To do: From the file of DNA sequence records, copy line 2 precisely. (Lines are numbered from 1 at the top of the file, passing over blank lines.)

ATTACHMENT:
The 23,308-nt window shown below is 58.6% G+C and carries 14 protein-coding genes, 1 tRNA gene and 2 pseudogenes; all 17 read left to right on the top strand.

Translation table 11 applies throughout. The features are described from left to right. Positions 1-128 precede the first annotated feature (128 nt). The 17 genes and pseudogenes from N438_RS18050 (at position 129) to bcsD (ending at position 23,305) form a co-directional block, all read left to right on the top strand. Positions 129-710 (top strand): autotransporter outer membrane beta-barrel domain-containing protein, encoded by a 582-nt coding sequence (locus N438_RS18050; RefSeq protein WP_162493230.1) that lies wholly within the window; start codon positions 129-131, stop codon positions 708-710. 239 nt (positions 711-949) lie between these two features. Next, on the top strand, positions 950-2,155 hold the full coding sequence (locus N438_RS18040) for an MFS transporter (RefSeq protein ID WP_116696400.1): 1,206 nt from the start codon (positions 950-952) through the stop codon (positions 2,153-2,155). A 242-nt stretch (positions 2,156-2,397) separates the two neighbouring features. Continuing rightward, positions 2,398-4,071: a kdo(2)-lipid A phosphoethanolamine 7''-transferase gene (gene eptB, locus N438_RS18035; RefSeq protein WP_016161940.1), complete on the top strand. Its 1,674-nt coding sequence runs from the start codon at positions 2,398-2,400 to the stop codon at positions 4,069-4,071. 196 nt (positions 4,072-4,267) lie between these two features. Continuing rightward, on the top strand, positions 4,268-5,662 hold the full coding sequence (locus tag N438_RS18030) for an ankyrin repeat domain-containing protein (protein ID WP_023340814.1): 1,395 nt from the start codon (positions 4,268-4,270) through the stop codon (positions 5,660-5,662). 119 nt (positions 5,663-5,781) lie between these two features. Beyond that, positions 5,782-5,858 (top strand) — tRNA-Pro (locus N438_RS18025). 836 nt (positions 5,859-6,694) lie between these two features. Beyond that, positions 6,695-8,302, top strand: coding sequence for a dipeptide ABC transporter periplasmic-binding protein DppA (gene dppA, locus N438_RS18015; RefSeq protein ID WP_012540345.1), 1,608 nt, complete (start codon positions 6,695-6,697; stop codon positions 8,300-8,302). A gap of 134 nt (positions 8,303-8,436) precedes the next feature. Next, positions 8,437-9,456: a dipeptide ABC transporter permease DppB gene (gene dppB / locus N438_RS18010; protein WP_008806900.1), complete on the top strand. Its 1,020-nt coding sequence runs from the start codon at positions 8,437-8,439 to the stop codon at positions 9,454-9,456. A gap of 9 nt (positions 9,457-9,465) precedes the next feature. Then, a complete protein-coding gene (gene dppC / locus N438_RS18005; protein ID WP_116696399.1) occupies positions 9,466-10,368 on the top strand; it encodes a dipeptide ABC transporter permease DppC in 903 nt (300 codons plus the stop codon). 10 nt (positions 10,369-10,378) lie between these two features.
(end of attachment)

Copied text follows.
Translation table 11 applies throughout. The features are described from left to right. Positions 1-128 precede the first annotated feature (128 nt). The 17 genes and pseudogenes from N438_RS18050 (at position 129) to bcsD (ending at position 23,305) form a co-directional block, all read left to right on the top strand. Positions 129-710 (top strand): autotransporter outer membrane beta-barrel domain-containing protein, encoded by a 582-nt coding sequence (locus N438_RS18050; RefSeq protein WP_162493230.1) that lies wholly within the window; start codon positions 129-131, stop codon positions 708-710. 239 nt (positions 711-949) lie between these two features. Next, on the top strand, positions 950-2,155 hold the full coding sequence (locus N438_RS18040) for an MFS transporter (RefSeq protein ID WP_116696400.1): 1,206 nt from the start codon (positions 950-952) through the stop codon (positions 2,153-2,155). A 242-nt stretch (positions 2,156-2,397) separates the two neighbouring features. Continuing rightward, positions 2,398-4,071: a kdo(2)-lipid A phosphoethanolamine 7''-transferase gene (gene eptB, locus N438_RS18035; RefSeq protein WP_016161940.1), complete on the top strand. Its 1,674-nt coding sequence runs from the start codon at positions 2,398-2,400 to the stop codon at positions 4,069-4,071. 196 nt (positions 4,072-4,267) lie between these two features. Continuing rightward, on the top strand, positions 4,268-5,662 hold the full coding sequence (locus tag N438_RS18030) for an ankyrin repeat domain-containing protein (protein ID WP_023340814.1): 1,395 nt from the start codon (positions 4,268-4,270) through the stop codon (positions 5,660-5,662). 119 nt (positions 5,663-5,781) lie between these two features. Beyond that, positions 5,782-5,858 (top strand) — tRNA-Pro (locus N438_RS18025). 836 nt (positions 5,859-6,694) lie between these two features. Beyond that, positions 6,695-8,302, top strand: coding sequence for a dipeptide ABC transporter periplasmic-binding protein DppA (gene dppA, locus N438_RS18015; RefSeq protein ID WP_012540345.1), 1,608 nt, complete (start codon positions 6,695-6,697; stop codon positions 8,300-8,302). A gap of 134 nt (positions 8,303-8,436) precedes the next feature. Next, positions 8,437-9,456: a dipeptide ABC transporter permease DppB gene (gene dppB / locus N438_RS18010; protein WP_008806900.1), complete on the top strand. Its 1,020-nt coding sequence runs from the start codon at positions 8,437-8,439 to the stop codon at positions 9,454-9,456. A gap of 9 nt (positions 9,457-9,465) precedes the next feature. Then, a complete protein-coding gene (gene dppC / locus N438_RS18005; protein ID WP_116696399.1) occupies positions 9,466-10,368 on the top strand; it encodes a dipeptide ABC transporter permease DppC in 903 nt (300 codons plus the stop codon). 10 nt (positions 10,369-10,378) lie between these two features.